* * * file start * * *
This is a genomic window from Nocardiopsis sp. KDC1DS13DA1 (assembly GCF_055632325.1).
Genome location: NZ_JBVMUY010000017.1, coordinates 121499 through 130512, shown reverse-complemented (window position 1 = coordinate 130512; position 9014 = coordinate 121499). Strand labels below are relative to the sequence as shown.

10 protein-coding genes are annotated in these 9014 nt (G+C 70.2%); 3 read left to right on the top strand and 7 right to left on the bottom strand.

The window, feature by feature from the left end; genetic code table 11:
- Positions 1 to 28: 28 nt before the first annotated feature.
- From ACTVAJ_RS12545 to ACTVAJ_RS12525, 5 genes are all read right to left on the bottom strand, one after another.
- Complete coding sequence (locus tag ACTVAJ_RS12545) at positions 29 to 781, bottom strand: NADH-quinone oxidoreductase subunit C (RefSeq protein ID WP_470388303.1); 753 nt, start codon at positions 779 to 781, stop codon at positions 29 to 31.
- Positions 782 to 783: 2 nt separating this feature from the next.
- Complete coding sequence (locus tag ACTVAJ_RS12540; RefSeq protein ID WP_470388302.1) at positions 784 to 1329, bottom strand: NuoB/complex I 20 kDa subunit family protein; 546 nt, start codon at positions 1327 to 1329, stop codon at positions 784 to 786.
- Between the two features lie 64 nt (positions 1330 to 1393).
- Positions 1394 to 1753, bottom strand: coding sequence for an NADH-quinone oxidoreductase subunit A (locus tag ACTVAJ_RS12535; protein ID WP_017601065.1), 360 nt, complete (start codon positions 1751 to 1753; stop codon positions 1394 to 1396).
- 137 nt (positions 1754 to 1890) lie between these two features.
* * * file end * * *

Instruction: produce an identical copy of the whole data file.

This is a genomic window from Nocardiopsis sp. KDC1DS13DA1 (assembly GCF_055632325.1).
Genome location: NZ_JBVMUY010000017.1, coordinates 121499 through 130512, shown reverse-complemented (window position 1 = coordinate 130512; position 9014 = coordinate 121499). Strand labels below are relative to the sequence as shown.

10 protein-coding genes are annotated in these 9014 nt (G+C 70.2%); 3 read left to right on the top strand and 7 right to left on the bottom strand.

The window, feature by feature from the left end; genetic code table 11:
- Positions 1 to 28: 28 nt before the first annotated feature.
- From ACTVAJ_RS12545 to ACTVAJ_RS12525, 5 genes are all read right to left on the bottom strand, one after another.
- Complete coding sequence (locus tag ACTVAJ_RS12545) at positions 29 to 781, bottom strand: NADH-quinone oxidoreductase subunit C (RefSeq protein ID WP_470388303.1); 753 nt, start codon at positions 779 to 781, stop codon at positions 29 to 31.
- Positions 782 to 783: 2 nt separating this feature from the next.
- Complete coding sequence (locus tag ACTVAJ_RS12540; RefSeq protein ID WP_470388302.1) at positions 784 to 1329, bottom strand: NuoB/complex I 20 kDa subunit family protein; 546 nt, start codon at positions 1327 to 1329, stop codon at positions 784 to 786.
- Between the two features lie 64 nt (positions 1330 to 1393).
- Positions 1394 to 1753, bottom strand: coding sequence for an NADH-quinone oxidoreductase subunit A (locus tag ACTVAJ_RS12535; protein ID WP_017601065.1), 360 nt, complete (start codon positions 1751 to 1753; stop codon positions 1394 to 1396).
- 137 nt (positions 1754 to 1890) lie between these two features.